Volume 10 Issue 3
Prehospital unfractionated heparin prior to primary PCI
Introduction: Unfractionated heparin is an anticoagulant used by some, but not all, ambulance services in the treatment of patients who will undergo primary percutaneous coronary intervention (PPCI) due to ST-elevation myocardial infarction (STEMI). Aims: The purpose of this study is to review the effectiveness and safety of prehospital unfractionated heparin administration to STEMI patients prior to PPCI, and to consider whether this drug should be more widely used for these purposes across international ambulance services. Methods: A literature search was conducted to identify articles relevant to prehospital unfractionated heparin (UFH) administration prior to PPCI. Eighteen journal articles and ten clinical practice guideline compendiums from international ambulance services were selected for this review. Results: The reviewed literature unequivocally demonstrates that early anticoagulant administration is safe, effective and highly appropriate for STEMI patients who subsequently undergo PPCI. There are disagreements, however, about whether UFH is the more optimal anticoagulant when compared with enoxaparin. Conclusion: This study finds that anticoagulants—such as unfractionated heparin or, in some jurisdictions, enoxaparin—should be strongly considered as a standard feature of prehospital treatment regimens for STEMI patients who will subsequently undergo PPCI.
How student paramedics navigate a changing UK healthcare landscape
Background: Paramedics have witnessed a huge shift in their role as providers of prehospital emergency care, although little is known about how student paramedics manage the competing demands they face in practice. Aim: To explore how student paramedics experience the changing healthcare landscape. Method: Semi-structured, focus groups and thematic content analysis was adopted. A purposive sample of student paramedics at different stages of their diploma preparatory training were invited to participate in focus group interviews. Findings: Participants considered that other services and the public perceived the purpose of emergency paramedics as largely a traditional one, as a service to transport patients to hospital. This appears to influence how they manage complex clinical situations. Student paramedics' clinical decision-making is frequently influenced by the emotional environments in which they work, combined with difficult communication with patients and a lack of support from the various professional groups involved in patient care. Conclusion: This study has highlighted the complexity of situations that student paramedics find themselves in while making decisions, which has important implications for paramedic educators and those supporting them in practice.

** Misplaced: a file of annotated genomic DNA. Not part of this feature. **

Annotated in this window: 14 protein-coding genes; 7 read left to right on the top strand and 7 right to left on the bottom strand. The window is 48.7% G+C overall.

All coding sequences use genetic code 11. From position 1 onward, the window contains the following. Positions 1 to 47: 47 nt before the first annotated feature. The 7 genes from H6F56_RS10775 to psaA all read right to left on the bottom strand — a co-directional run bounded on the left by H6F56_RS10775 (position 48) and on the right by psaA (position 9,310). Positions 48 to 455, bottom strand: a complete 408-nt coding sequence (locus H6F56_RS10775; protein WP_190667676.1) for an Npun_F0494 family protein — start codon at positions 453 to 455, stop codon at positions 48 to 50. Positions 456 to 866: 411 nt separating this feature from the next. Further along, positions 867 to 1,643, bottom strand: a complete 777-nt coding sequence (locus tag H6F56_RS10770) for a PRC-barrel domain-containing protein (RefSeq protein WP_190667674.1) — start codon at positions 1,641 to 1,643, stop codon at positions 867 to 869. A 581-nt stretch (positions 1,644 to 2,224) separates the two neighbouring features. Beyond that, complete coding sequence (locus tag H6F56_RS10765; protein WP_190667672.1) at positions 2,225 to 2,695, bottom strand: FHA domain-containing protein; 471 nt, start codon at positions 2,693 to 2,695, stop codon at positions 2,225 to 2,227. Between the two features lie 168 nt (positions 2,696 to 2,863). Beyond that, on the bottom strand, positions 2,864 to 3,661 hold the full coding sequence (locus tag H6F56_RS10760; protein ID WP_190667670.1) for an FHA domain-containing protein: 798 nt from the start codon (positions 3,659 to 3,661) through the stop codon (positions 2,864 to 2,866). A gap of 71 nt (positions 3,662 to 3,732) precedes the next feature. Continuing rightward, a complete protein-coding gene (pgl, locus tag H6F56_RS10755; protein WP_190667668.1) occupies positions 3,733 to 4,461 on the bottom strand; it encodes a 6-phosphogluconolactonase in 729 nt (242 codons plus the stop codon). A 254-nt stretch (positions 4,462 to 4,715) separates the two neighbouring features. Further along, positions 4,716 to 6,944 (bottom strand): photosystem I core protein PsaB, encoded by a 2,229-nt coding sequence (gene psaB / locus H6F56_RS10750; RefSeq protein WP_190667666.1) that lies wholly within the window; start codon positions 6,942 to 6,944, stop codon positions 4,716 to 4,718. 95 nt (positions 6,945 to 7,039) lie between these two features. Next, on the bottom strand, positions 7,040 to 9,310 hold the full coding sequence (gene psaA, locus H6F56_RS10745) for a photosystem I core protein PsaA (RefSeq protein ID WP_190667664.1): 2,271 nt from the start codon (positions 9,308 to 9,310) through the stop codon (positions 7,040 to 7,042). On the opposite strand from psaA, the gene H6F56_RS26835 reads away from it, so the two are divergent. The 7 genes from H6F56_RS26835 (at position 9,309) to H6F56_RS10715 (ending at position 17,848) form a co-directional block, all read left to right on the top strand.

Disruptive innovation: barriers, opportunities and differences internationally
Around the world, the paramedic profession evolved from a small number of pilot programmes in the early 1970s, becoming a widespread trend in healthcare across much of the world. This case study focuses primarily on the UK, and England in particular, but also reflects on the international nature of the paramedic phenomenon, seeking to learn lessons from the successful features of individual programmes and approaches, in order that good practice can be promoted and shared. It also indentifies barriers to progress as well as opportunities. The purpose of all early paramedic initiatives described was to address the unmet needs of patients with serious injury and illness. Over the following decades, paramedics developed a clear identity which, in many countries, was professionally recognised and regulated. This trend can be termed ‘disruptive innovation’—something that creates a new market and value network while disrupting existing ones. The steep developmental trajectory of paramedics has not been mirrored by a comparable pace of reform and modernisation in all ambulance services or emergency medical systems, which in some cases have lagged behind and failed to adapt to significant changes in the pattern, quantity and epidemiological characteristics of patient demand. This has led to a mismatch between the capabilities offered by paramedics and the professional opportunities available to them in ambulance services, which have hampered practitioners' ability to make full use of their skills. This has often manifested as low levels of paramedic and other ambulance staff satisfaction, resulting in high rates of staff turnover in the UK and sometimes elsewhere. For many reasons, most evidently the reality of changing patient demand, an increasing number of ambulance services are gradually morphing into primarily urgent care organisations, de-emphasising the transport aspect of the service. Changes are therefore needed to its model of operation and to staff management and support.